The first story was easy. We created 4 coding tasks and 2 quality related tasks.

Break it Down!

imageThe second story was a whopper. We knew it would take most of the sprint. One developer suggested that we split the story by data source – one part retrieving one source’s data, the other part retrieving the second source. the team leader shook his head. “The customer needs both”, he said. There is no value in supplying just one. We’ll split it some other way, if we have to”.

You couldn’t erase the smile from my face with truckload of erasers. I knew for sure that he got the idea of what a user story is!

With the second, larger, story, the team leader frowned and looked at the task list. “This doesn’t feel right” he said. When asked what the problem was, he said that one task is too big – it will take longer than a day. The team then split it in two parts, and added a third task.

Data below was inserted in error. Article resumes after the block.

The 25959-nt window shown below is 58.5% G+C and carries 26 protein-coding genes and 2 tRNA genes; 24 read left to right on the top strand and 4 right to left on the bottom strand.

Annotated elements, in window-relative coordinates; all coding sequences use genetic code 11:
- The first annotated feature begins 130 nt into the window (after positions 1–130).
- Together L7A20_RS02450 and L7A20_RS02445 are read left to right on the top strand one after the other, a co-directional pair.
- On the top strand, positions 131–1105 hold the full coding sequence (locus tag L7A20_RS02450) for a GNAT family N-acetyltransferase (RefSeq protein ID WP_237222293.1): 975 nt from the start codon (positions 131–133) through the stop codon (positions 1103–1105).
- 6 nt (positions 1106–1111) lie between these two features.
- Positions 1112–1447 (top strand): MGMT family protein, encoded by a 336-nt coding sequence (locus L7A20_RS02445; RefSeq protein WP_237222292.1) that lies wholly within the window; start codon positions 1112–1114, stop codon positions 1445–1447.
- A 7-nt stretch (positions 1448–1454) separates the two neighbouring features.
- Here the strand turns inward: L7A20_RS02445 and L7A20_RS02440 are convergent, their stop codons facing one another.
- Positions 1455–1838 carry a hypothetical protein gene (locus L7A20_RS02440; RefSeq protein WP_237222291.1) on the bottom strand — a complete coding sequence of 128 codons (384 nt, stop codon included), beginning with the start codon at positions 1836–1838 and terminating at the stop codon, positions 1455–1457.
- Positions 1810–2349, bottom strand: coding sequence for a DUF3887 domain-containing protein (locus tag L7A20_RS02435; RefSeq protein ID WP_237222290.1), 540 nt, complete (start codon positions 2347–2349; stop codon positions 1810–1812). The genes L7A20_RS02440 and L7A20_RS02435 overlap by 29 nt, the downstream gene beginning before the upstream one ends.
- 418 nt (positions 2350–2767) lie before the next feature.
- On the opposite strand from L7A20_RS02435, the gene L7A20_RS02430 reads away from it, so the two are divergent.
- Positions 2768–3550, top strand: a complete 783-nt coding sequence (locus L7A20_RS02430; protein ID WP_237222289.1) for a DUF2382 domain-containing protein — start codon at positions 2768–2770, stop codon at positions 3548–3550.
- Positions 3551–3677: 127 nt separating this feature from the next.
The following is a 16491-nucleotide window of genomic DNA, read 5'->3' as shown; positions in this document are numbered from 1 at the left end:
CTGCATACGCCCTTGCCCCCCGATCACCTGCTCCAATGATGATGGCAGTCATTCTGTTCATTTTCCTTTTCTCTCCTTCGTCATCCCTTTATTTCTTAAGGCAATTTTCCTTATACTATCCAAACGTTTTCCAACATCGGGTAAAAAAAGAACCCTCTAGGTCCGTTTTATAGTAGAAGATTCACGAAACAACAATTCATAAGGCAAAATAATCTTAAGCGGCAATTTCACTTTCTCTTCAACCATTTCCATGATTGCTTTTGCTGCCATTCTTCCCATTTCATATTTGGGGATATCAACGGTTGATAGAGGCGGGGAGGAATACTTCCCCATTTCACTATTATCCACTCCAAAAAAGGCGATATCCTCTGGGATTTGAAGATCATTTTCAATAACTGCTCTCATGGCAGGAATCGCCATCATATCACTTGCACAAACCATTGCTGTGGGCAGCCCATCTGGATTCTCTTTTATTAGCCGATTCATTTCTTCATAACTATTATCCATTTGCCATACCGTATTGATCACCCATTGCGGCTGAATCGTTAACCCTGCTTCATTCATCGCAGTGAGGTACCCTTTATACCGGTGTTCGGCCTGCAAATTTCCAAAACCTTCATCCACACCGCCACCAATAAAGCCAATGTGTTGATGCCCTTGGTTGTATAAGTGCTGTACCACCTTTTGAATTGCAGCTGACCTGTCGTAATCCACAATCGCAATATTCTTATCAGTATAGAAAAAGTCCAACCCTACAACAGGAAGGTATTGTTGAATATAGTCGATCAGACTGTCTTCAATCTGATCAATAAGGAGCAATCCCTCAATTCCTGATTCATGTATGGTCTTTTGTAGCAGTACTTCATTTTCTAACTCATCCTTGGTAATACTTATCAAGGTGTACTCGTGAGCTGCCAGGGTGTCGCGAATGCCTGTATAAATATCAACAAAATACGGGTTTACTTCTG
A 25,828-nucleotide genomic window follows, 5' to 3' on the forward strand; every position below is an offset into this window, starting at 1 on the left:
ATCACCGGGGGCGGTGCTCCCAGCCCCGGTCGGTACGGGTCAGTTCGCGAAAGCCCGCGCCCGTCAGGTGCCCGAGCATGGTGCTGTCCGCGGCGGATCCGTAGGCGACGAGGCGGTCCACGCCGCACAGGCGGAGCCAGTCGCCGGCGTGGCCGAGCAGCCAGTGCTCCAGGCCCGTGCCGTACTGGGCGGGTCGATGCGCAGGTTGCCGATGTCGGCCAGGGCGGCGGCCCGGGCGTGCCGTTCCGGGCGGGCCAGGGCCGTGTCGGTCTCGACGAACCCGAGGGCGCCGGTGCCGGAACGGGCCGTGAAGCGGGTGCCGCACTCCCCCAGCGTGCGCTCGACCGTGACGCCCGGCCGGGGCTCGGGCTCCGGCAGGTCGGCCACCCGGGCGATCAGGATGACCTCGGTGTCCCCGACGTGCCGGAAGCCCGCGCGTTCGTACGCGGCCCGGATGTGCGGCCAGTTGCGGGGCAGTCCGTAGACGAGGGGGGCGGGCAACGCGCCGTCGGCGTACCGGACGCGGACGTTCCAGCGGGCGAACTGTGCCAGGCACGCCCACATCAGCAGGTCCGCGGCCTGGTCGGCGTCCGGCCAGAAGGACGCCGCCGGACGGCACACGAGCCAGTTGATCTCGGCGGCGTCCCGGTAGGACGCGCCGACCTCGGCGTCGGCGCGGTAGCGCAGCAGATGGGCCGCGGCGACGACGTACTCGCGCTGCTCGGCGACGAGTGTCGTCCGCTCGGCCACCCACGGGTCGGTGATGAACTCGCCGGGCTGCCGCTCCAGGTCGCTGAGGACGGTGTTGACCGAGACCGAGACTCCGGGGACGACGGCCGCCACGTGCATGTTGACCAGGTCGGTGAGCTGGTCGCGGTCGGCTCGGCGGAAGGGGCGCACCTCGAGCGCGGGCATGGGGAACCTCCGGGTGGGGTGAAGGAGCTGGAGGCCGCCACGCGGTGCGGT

And we were done estimating and committing. Just like that.

All in all, we spent about an hour of planning, 2-3 minutes of which were spent “estimating”, which is to say deciding how to split that “too big” task.

An Agile Manager in a Brave New World

At the end of the meeting, the team leader expressed his regrets that we don’t have a full-time technical-product-manager (TPM) which is the closest role they have to a Product Owner. The group manager, who was present for the Sprint Planning picked up the impediment and answered “Let’s take it offline; I’ll try to get one to join the team ASAP”.

Yes sir! The manager became the Scrum Master’s Scrum Master, as per my suggestion in my previous post.

Here’s What We Didn’t Do

There are several things the team didn’t do: